I don’t think any person is being dishonest here and certainly no promise is broken. The parties knew well the terms and conditions before entering into the “deals”. To me, they all play by the mutually agreed rules. Rumpelstiltskin and the stranger have no one but themselves to blame for being outsmarted.
December 4, 2009
What if the dwarf isn’t a villain, and neither is the stranger? They are just opportunities in life for people to climb up? Or they’re tests to the characters? Just like a boss who sets a difficult task to you. A boss can be benevolent too.
And your title says “Fairy tales teach us to be bad”- Must fairy tales be didactic? Or it’s just there to reflect life? To make fun for the poor people and stir up imaginations a bit out of the daily hardship.
The Grimme brothers were bought up by their mother under difficult circumstances- so they tend to be fond of those tales in which women are more sophisticated? cunning? The women characters in the tales are just tricky but not really too deceitful. They have to do whatever they could do to survive and save their family. Are they that bad in this sense?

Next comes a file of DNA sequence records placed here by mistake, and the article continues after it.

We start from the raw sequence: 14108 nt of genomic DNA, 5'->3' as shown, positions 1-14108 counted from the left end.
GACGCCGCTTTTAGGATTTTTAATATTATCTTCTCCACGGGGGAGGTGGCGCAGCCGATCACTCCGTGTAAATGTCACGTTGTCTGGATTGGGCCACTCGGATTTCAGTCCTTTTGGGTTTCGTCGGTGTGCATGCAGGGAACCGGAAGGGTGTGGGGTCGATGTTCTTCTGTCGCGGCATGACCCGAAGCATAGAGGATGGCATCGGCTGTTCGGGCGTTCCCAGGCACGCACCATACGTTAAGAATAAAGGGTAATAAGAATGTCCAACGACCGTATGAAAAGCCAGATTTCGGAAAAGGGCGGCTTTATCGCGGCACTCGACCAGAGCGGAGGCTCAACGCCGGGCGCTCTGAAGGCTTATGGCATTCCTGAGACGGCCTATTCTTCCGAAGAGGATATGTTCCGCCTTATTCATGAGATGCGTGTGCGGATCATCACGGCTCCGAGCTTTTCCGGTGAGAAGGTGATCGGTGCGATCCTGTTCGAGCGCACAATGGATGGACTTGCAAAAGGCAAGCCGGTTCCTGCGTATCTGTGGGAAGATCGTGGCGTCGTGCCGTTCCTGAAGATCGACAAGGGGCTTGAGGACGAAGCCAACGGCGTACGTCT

Haha. I don’t know what u’ll say about it. You’re free now? Congrats!
December 4, 2009
Completely agree with Mike. Plus, before being collected by Perrault, Grimm, Andersen & Co., fairytales came from popular, oral tradition, they’re very akin to myths, except that the religious dimension that was present in myths had just disappeared when the monsters and wonders and quests became fairytales or folk tales instead of myths… but it retained the very primal quality of early myths (the horrible early version of Red Ridinghood that appears in “Sandman”, with the wolf killing the grandmother, making the girl eat her grandmother’s flesh, and then just devouring the girl, has an gruesome insanity to it that makes me think of Cronos, the father of the Greek Gods, who was much into eating his own children)… Good and Evil are rational notions (or at least they should be; when they’re used irrationally, you’ve got things like the Inquisition), and storytelling has never had anything to do with rationality.
December 4, 2009
And the people who tell us that fairytales are for children are liars or people who don’t understand it (although, of course, children ARE perfectly able to enjoy those tales)